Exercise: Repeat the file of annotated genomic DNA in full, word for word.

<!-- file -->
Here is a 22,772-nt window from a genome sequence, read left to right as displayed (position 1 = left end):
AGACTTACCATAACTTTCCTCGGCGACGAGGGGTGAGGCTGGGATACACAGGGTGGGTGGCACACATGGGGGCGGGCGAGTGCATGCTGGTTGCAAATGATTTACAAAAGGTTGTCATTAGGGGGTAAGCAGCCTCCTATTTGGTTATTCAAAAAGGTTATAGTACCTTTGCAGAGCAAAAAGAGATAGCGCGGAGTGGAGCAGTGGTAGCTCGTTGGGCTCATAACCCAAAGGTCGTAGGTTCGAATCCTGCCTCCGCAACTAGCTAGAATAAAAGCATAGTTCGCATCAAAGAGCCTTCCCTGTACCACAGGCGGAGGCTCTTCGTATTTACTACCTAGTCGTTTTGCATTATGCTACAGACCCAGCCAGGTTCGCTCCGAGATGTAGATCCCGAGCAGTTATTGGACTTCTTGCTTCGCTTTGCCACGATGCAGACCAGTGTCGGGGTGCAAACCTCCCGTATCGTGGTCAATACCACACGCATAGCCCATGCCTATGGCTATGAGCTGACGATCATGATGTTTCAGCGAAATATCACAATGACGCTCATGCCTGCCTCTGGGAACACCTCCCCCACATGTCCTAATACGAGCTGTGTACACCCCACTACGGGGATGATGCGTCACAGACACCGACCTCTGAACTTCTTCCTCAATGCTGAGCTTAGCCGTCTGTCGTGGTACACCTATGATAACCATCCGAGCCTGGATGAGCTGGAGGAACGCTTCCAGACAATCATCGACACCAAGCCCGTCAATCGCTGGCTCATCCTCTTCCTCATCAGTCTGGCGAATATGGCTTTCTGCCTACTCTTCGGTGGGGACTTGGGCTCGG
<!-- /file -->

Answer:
Here is a 22,772-nt window from a genome sequence, read left to right as displayed (position 1 = left end):
AGACTTACCATAACTTTCCTCGGCGACGAGGGGTGAGGCTGGGATACACAGGGTGGGTGGCACACATGGGGGCGGGCGAGTGCATGCTGGTTGCAAATGATTTACAAAAGGTTGTCATTAGGGGGTAAGCAGCCTCCTATTTGGTTATTCAAAAAGGTTATAGTACCTTTGCAGAGCAAAAAGAGATAGCGCGGAGTGGAGCAGTGGTAGCTCGTTGGGCTCATAACCCAAAGGTCGTAGGTTCGAATCCTGCCTCCGCAACTAGCTAGAATAAAAGCATAGTTCGCATCAAAGAGCCTTCCCTGTACCACAGGCGGAGGCTCTTCGTATTTACTACCTAGTCGTTTTGCATTATGCTACAGACCCAGCCAGGTTCGCTCCGAGATGTAGATCCCGAGCAGTTATTGGACTTCTTGCTTCGCTTTGCCACGATGCAGACCAGTGTCGGGGTGCAAACCTCCCGTATCGTGGTCAATACCACACGCATAGCCCATGCCTATGGCTATGAGCTGACGATCATGATGTTTCAGCGAAATATCACAATGACGCTCATGCCTGCCTCTGGGAACACCTCCCCCACATGTCCTAATACGAGCTGTGTACACCCCACTACGGGGATGATGCGTCACAGACACCGACCTCTGAACTTCTTCCTCAATGCTGAGCTTAGCCGTCTGTCGTGGTACACCTATGATAACCATCCGAGCCTGGATGAGCTGGAGGAACGCTTCCAGACAATCATCGACACCAAGCCCGTCAATCGCTGGCTCATCCTCTTCCTCATCAGTCTGGCGAATATGGCTTTCTGCCTACTCTTCGGTGGGGACTTGGGCTCGG